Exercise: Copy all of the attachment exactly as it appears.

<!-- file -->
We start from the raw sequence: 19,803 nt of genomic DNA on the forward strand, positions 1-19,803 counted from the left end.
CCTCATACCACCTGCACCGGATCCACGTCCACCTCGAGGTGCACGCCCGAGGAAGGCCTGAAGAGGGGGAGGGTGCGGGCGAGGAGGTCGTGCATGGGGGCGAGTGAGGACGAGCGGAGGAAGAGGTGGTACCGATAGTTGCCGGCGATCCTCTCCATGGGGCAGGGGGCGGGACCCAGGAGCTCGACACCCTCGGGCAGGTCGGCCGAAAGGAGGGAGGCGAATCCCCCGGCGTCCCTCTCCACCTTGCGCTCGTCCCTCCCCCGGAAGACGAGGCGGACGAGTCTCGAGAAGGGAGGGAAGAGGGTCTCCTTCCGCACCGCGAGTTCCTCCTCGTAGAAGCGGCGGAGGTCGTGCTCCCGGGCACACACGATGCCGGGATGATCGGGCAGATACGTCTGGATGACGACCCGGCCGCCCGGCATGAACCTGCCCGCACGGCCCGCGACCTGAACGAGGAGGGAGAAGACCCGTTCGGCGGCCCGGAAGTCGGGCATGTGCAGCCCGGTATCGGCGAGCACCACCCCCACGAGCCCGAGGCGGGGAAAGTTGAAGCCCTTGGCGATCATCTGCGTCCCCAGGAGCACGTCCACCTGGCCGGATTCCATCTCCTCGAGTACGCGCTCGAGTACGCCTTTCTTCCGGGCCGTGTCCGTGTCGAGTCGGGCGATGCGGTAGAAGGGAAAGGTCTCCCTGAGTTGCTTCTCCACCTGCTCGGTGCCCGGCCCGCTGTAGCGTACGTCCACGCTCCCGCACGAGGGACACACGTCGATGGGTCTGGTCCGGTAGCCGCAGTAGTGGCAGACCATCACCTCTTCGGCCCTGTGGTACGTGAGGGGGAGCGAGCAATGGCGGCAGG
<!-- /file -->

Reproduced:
We start from the raw sequence: 19,803 nt of genomic DNA on the forward strand, positions 1-19,803 counted from the left end.
CCTCATACCACCTGCACCGGATCCACGTCCACCTCGAGGTGCACGCCCGAGGAAGGCCTGAAGAGGGGGAGGGTGCGGGCGAGGAGGTCGTGCATGGGGGCGAGTGAGGACGAGCGGAGGAAGAGGTGGTACCGATAGTTGCCGGCGATCCTCTCCATGGGGCAGGGGGCGGGACCCAGGAGCTCGACACCCTCGGGCAGGTCGGCCGAAAGGAGGGAGGCGAATCCCCCGGCGTCCCTCTCCACCTTGCGCTCGTCCCTCCCCCGGAAGACGAGGCGGACGAGTCTCGAGAAGGGAGGGAAGAGGGTCTCCTTCCGCACCGCGAGTTCCTCCTCGTAGAAGCGGCGGAGGTCGTGCTCCCGGGCACACACGATGCCGGGATGATCGGGCAGATACGTCTGGATGACGACCCGGCCGCCCGGCATGAACCTGCCCGCACGGCCCGCGACCTGAACGAGGAGGGAGAAGACCCGTTCGGCGGCCCGGAAGTCGGGCATGTGCAGCCCGGTATCGGCGAGCACCACCCCCACGAGCCCGAGGCGGGGAAAGTTGAAGCCCTTGGCGATCATCTGCGTCCCCAGGAGCACGTCCACCTGGCCGGATTCCATCTCCTCGAGTACGCGCTCGAGTACGCCTTTCTTCCGGGCCGTGTCCGTGTCGAGTCGGGCGATGCGGTAGAAGGGAAAGGTCTCCCTGAGTTGCTTCTCCACCTGCTCGGTGCCCGGCCCGCTGTAGCGTACGTCCACGCTCCCGCACGAGGGACACACGTCGATGGGTCTGGTCCGGTAGCCGCAGTAGTGGCAGACCATCACCTCTTCGGCCCTGTGGTACGTGAGGGGGAGCGAGCAATGGCGGCAGG